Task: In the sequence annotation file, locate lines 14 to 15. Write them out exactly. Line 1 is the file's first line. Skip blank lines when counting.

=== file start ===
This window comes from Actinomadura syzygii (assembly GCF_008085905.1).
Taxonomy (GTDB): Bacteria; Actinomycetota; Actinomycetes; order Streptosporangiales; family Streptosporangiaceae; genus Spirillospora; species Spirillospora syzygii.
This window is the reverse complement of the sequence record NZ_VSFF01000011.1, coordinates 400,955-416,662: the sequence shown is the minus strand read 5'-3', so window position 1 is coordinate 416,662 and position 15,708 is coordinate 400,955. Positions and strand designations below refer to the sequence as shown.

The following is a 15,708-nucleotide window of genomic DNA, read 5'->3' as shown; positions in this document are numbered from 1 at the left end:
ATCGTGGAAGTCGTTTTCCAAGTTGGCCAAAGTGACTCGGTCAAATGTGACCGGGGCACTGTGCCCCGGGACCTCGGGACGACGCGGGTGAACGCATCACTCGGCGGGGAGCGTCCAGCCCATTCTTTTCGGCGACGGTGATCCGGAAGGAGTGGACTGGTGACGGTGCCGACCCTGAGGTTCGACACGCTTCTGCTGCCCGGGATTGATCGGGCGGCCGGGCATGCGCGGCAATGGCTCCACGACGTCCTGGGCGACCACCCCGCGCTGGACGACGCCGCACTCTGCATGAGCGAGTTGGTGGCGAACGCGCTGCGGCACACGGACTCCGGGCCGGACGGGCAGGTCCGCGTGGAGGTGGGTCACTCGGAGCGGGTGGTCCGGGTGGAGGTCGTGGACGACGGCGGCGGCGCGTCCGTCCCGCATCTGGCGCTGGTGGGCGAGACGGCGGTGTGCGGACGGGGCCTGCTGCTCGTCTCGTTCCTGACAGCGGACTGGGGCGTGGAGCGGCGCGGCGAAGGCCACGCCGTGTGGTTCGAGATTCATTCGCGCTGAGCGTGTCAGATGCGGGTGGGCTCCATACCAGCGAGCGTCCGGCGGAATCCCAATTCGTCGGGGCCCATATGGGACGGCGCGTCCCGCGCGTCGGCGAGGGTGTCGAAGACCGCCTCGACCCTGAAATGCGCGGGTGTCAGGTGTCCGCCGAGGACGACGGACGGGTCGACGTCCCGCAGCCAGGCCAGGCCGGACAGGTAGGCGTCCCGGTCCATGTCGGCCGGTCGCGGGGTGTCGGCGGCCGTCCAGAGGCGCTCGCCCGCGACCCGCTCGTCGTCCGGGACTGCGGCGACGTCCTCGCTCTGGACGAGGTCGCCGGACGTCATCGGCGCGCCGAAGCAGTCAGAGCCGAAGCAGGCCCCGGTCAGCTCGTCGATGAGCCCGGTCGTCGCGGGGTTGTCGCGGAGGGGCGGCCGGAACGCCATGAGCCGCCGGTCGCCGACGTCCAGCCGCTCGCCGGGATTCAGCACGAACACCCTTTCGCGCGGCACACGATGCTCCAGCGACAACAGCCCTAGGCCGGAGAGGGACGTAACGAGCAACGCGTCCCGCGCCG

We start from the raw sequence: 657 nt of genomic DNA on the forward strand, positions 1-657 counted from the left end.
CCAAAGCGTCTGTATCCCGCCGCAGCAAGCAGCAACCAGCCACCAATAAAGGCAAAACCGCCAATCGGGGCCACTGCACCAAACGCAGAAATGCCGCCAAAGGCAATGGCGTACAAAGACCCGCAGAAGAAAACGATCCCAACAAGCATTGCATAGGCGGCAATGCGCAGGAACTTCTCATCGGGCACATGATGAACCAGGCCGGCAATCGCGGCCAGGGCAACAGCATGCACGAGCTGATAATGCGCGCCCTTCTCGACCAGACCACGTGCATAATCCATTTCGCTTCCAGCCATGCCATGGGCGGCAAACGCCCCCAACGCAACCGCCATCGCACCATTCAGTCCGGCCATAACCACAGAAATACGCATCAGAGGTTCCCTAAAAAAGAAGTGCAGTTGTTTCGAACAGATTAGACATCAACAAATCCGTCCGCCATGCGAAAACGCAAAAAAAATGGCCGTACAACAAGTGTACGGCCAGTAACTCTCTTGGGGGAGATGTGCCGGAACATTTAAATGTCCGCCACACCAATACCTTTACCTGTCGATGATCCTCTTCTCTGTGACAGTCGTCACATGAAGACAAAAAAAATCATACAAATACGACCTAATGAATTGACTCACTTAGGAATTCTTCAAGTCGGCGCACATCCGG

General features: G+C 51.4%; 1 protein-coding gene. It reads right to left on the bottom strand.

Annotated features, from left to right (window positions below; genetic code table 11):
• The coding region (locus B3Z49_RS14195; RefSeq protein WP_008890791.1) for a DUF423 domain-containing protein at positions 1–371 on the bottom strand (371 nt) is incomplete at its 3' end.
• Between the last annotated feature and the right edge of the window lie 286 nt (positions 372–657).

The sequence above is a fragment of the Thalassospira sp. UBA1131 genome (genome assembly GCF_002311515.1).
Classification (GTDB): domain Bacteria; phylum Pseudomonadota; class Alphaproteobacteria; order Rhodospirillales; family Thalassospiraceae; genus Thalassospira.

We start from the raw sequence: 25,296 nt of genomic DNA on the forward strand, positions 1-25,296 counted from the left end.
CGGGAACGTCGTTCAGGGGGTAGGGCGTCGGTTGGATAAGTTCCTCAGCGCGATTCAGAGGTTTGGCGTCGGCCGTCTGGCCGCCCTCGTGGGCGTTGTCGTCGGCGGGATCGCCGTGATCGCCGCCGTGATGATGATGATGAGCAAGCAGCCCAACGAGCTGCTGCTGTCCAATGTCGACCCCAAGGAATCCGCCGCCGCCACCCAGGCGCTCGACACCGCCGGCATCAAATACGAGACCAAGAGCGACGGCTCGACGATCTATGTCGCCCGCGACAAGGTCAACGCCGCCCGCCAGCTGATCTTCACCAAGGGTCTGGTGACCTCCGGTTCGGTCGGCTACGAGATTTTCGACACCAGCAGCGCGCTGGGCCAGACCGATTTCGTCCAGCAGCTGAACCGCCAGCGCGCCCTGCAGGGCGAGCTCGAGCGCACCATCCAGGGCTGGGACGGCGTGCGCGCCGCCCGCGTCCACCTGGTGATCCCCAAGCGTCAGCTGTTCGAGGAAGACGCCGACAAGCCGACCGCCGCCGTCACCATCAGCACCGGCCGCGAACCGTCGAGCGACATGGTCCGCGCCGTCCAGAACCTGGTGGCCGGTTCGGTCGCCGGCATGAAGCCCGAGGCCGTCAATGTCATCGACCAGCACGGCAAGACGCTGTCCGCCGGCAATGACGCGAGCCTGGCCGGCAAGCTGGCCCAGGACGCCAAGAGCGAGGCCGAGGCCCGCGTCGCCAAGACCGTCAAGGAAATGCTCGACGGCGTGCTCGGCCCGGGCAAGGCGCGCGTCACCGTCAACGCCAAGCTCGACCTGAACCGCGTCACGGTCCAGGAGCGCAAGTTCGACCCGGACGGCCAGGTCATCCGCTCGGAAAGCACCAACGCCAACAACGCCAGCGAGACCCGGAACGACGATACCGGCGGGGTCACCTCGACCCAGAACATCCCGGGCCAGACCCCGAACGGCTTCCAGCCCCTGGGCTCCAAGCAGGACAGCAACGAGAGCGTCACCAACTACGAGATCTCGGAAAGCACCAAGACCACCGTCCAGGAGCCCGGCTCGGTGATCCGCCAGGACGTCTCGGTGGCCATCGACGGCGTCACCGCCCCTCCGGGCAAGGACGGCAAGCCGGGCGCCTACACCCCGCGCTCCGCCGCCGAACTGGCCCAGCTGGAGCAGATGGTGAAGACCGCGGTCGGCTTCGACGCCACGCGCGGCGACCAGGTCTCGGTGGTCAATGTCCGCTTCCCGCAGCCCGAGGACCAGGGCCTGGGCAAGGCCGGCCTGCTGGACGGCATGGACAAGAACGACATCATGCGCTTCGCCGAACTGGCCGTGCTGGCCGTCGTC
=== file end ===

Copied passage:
We start from the raw sequence: 25,296 nt of genomic DNA on the forward strand, positions 1-25,296 counted from the left end.
CGGGAACGTCGTTCAGGGGGTAGGGCGTCGGTTGGATAAGTTCCTCAGCGCGATTCAGAGGTTTGGCGTCGGCCGTCTGGCCGCCCTCGTGGGCGTTGTCGTCGGCGGGATCGCCGTGATCGCCGCCGTGATGATGATGATGAGCAAGCAGCCCAACGAGCTGCTGCTGTCCAATGTCGACCCCAAGGAATCCGCCGCCGCCACCCAGGCGCTCGACACCGCCGGCATCAAATACGAGACCAAGAGCGACGGCTCGACGATCTATGTCGCCCGCGACAAGGTCAACGCCGCCCGCCAGCTGATCTTCACCAAGGGTCTGGTGACCTCCGGTTCGGTCGGCTACGAGATTTTCGACACCAGCAGCGCGCTGGGCCAGACCGATTTCGTCCAGCAGCTGAACCGCCAGCGCGCCCTGCAGGGCGAGCTCGAGCGCACCATCCAGGGCTGGGACGGCGTGCGCGCCGCCCGCGTCCACCTGGTGATCCCCAAGCGTCAGCTGTTCGAGGAAGACGCCGACAAGCCGACCGCCGCCGTCACCATCAGCACCGGCCGCGAACCGTCGAGCGACATGGTCCGCGCCGTCCAGAACCTGGTGGCCGGTTCGGTCGCCGGCATGAAGCCCGAGGCCGTCAATGTCATCGACCAGCACGGCAAGACGCTGTCCGCCGGCAATGACGCGAGCCTGGCCGGCAAGCTGGCCCAGGACGCCAAGAGCGAGGCCGAGGCCCGCGTCGCCAAGACCGTCAAGGAAATGCTCGACGGCGTGCTCGGCCCGGGCAAGGCGCGCGTCACCGTCAACGCCAAGCTCGACCTGAACCGCGTCACGGTCCAGGAGCGCAAGTTCGACCCGGACGGCCAGGTCATCCGCTCGGAAAGCACCAACGCCAACAACGCCAGCGAGACCCGGAACGACGATACCGGCGGGGTCACCTCGACCCAGAACATCCCGGGCCAGACCCCGAACGGCTTCCAGCCCCTGGGCTCCAAGCAGGACAGCAACGAGAGCGTCACCAACTACGAGATCTCGGAAAGCACCAAGACCACCGTCCAGGAGCCCGGCTCGGTGATCCGCCAGGACGTCTCGGTGGCCATCGACGGCGTCACCGCCCCTCCGGGCAAGGACGGCAAGCCGGGCGCCTACACCCCGCGCTCCGCCGCCGAACTGGCCCAGCTGGAGCAGATGGTGAAGACCGCGGTCGGCTTCGACGCCACGCGCGGCGACCAGGTCTCGGTGGTCAATGTCCGCTTCCCGCAGCCCGAGGACCAGGGCCTGGGCAAGGCCGGCCTGCTGGACGGCATGGACAAGAACGACATCATGCGCTTCGCCGAACTGGCCGTGCTGGCCGTCGTC